China: The Panda Adventure (2001)
In this visually striking tale of adventure, Ruth (Maria Bello) is an American widow who during the 1930s travels to China in hopes of making her late husband's dream a reality by bringing Chinese pandas to the United States. Ruth is awed by the striking beauty of China and discovers several of the rare pandas as well as a number of other unusual animals; however, Ruth learns that the Chinese government is lax in their protection of wildlife, and that hunters are making short work of the pandas. China: The Panda Adventure was shot and originally released in the high-definition IMAX film process. … More
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Critic Reviews for China: The Panda Adventure
Each stunning scene is a delicious sight, filled with gorgeous, lush landscapes. . .Just open your eyes and say, "A-a-a-ah."
[Young] occasionally mines the IMAX cliches ... but more often he delivers unforgettable images of China.
Imax Corp. has been struggling in the last year, and "China: The Panda Adventure" illustrates one reason why.
[W]hen it's all sewn together the final product is as unlovely as Frankenstein.
The spectacle provided by the large-screen format is largely wasted on the movie's schmaltzy storyline.
recreates a simplified tale fit for TV, shows off a pawfull of sweet pandas and offers up a tiny tea cup serving of truly memorable China pans.
The script is a clunker, the acting atrocious, and there's not even enough panda footage to keep the kids happy.
A stirring and thrilling adventure that rewards viewers of all ages.
Gives only glimpses of the potential for dynamic storytelling many have longed for in an Imax film.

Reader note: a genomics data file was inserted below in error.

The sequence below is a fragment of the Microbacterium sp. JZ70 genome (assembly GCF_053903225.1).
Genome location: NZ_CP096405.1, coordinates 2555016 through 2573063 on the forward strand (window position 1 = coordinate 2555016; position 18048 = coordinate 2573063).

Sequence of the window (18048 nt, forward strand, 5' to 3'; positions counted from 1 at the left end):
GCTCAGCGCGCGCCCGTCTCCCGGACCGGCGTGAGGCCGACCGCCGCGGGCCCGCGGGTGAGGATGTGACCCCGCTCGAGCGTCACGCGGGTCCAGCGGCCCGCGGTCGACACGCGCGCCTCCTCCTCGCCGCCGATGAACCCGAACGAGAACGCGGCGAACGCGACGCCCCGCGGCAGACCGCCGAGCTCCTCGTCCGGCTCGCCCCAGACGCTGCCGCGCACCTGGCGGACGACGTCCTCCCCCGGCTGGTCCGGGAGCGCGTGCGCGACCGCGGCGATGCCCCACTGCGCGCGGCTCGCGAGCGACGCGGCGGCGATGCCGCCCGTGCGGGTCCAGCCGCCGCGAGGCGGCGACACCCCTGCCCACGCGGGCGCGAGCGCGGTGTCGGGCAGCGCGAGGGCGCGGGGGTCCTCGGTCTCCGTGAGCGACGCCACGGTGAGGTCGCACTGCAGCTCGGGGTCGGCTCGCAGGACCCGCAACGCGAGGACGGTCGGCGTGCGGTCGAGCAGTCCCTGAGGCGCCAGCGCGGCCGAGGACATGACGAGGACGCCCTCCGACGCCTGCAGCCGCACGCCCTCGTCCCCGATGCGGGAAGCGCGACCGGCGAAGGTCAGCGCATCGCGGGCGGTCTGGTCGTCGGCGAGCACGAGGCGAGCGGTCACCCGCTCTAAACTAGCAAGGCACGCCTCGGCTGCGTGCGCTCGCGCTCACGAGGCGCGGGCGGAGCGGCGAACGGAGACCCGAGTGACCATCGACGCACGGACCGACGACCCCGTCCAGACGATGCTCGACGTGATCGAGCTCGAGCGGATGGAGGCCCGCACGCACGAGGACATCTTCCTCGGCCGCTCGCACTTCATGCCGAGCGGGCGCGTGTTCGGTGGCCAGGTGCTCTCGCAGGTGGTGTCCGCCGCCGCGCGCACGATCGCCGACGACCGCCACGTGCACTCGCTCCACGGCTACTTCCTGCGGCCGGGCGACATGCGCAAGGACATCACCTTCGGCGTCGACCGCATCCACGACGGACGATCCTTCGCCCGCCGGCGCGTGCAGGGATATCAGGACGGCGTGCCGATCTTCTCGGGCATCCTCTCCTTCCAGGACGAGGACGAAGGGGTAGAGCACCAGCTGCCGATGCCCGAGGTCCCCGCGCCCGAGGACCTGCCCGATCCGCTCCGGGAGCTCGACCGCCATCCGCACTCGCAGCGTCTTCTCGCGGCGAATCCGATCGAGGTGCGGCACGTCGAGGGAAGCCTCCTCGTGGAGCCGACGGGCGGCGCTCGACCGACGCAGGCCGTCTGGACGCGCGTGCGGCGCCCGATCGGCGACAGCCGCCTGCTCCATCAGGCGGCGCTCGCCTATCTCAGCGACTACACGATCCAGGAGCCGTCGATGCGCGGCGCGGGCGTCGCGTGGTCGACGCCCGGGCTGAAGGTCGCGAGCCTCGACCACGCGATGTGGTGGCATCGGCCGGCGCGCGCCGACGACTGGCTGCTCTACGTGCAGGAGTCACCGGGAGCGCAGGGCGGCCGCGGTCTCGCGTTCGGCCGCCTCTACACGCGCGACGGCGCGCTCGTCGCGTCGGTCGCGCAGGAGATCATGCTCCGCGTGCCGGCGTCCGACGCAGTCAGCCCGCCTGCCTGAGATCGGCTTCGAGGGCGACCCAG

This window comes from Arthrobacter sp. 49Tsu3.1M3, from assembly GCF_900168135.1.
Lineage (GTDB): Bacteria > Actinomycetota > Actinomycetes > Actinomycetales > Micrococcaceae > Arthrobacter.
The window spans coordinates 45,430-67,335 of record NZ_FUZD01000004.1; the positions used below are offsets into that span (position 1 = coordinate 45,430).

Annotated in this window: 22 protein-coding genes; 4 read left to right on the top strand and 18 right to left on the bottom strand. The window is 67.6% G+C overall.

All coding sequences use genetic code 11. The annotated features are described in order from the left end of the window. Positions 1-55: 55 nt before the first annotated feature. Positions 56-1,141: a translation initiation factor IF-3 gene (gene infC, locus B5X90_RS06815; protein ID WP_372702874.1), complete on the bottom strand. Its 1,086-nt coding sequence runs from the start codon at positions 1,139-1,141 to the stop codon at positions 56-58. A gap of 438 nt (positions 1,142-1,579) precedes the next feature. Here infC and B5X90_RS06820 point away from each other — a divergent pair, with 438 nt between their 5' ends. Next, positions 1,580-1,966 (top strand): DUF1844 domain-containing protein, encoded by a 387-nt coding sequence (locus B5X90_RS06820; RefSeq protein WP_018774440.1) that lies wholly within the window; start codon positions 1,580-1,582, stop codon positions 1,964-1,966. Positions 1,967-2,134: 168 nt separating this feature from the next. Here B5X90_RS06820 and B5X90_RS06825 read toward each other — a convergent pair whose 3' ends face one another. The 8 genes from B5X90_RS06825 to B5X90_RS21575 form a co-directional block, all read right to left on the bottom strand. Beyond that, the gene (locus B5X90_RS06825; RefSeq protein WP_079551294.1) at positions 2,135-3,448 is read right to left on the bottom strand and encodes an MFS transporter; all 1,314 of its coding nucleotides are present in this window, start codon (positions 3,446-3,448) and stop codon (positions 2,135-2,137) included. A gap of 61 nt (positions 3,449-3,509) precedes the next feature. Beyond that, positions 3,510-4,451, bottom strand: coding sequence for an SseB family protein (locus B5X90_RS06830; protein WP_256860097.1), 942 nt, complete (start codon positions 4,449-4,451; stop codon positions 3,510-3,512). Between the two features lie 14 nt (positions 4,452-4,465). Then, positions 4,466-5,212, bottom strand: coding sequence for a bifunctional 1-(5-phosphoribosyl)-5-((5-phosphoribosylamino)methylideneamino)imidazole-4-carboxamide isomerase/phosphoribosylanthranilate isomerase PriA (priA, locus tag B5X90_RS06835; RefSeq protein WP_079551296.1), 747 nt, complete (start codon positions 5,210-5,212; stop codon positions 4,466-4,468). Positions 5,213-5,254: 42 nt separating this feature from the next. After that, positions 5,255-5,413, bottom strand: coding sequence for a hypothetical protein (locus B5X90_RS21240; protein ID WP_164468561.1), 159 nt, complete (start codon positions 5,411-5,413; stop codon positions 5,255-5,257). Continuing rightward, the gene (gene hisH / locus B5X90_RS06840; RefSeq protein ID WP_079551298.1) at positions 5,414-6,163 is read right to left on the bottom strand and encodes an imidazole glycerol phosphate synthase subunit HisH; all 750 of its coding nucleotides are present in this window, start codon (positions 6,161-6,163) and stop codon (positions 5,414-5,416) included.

Despite being helmed by Robert M. Young, who knows more than a bit about docus and drama, China immediately plays as a wooden period piece.
The footage of pandas in their natural surroundings is enchanting.
Why not make a straight documentary about the remarkable creatures instead of a bad melodrama? Or at least remember to show the playful pandas in the first place?
So much care has been lavished on the lush, vivid cinematography that very little seems to have been left over for such picayune matters as script continuity, plausible dialogue, coherent editing and acting.
[Young] knows what's important in an IMAX movie and makes certain that the vastness and beauty of China are matched by the pandas' lovable quotient.
Young delivers a spry, richly detailed adventure for general audiences, truly a feat deserving acclaim.
If you can ignore the cookie-cutter story and wooden characters and focus instead on the natural wonders that are passing us by as we travel up the Yangtze, chances are good that you won't be disappointed.
Some extraordinarily beautiful scenic footage...But as a movie it resembles a Disney flick from forty years past.
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